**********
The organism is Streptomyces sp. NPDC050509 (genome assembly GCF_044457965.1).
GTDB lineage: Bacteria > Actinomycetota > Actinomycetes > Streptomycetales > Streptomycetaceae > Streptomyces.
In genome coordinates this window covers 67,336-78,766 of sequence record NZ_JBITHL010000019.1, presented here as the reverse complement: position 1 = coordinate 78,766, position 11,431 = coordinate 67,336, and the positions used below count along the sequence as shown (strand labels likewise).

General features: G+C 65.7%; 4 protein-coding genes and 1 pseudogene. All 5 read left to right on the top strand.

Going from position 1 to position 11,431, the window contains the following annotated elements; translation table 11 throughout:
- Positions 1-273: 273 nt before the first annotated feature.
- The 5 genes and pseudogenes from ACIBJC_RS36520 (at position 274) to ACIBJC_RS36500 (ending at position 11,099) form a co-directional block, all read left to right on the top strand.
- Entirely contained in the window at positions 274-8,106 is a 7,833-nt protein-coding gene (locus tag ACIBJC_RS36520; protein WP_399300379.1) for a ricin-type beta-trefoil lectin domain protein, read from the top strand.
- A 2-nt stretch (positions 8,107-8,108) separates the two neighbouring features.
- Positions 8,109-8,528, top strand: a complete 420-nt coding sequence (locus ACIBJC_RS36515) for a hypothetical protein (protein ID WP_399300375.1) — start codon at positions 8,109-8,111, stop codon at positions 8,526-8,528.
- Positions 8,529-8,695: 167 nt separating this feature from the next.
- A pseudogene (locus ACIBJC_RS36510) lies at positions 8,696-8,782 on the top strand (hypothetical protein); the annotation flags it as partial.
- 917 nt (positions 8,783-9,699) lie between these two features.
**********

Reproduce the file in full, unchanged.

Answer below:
The organism is Streptomyces sp. NPDC050509 (genome assembly GCF_044457965.1).
GTDB lineage: Bacteria > Actinomycetota > Actinomycetes > Streptomycetales > Streptomycetaceae > Streptomyces.
In genome coordinates this window covers 67,336-78,766 of sequence record NZ_JBITHL010000019.1, presented here as the reverse complement: position 1 = coordinate 78,766, position 11,431 = coordinate 67,336, and the positions used below count along the sequence as shown (strand labels likewise).

General features: G+C 65.7%; 4 protein-coding genes and 1 pseudogene. All 5 read left to right on the top strand.

Going from position 1 to position 11,431, the window contains the following annotated elements; translation table 11 throughout:
- Positions 1-273: 273 nt before the first annotated feature.
- The 5 genes and pseudogenes from ACIBJC_RS36520 (at position 274) to ACIBJC_RS36500 (ending at position 11,099) form a co-directional block, all read left to right on the top strand.
- Entirely contained in the window at positions 274-8,106 is a 7,833-nt protein-coding gene (locus tag ACIBJC_RS36520; protein WP_399300379.1) for a ricin-type beta-trefoil lectin domain protein, read from the top strand.
- A 2-nt stretch (positions 8,107-8,108) separates the two neighbouring features.
- Positions 8,109-8,528, top strand: a complete 420-nt coding sequence (locus ACIBJC_RS36515) for a hypothetical protein (protein ID WP_399300375.1) — start codon at positions 8,109-8,111, stop codon at positions 8,526-8,528.
- Positions 8,529-8,695: 167 nt separating this feature from the next.
- A pseudogene (locus ACIBJC_RS36510) lies at positions 8,696-8,782 on the top strand (hypothetical protein); the annotation flags it as partial.
- 917 nt (positions 8,783-9,699) lie between these two features.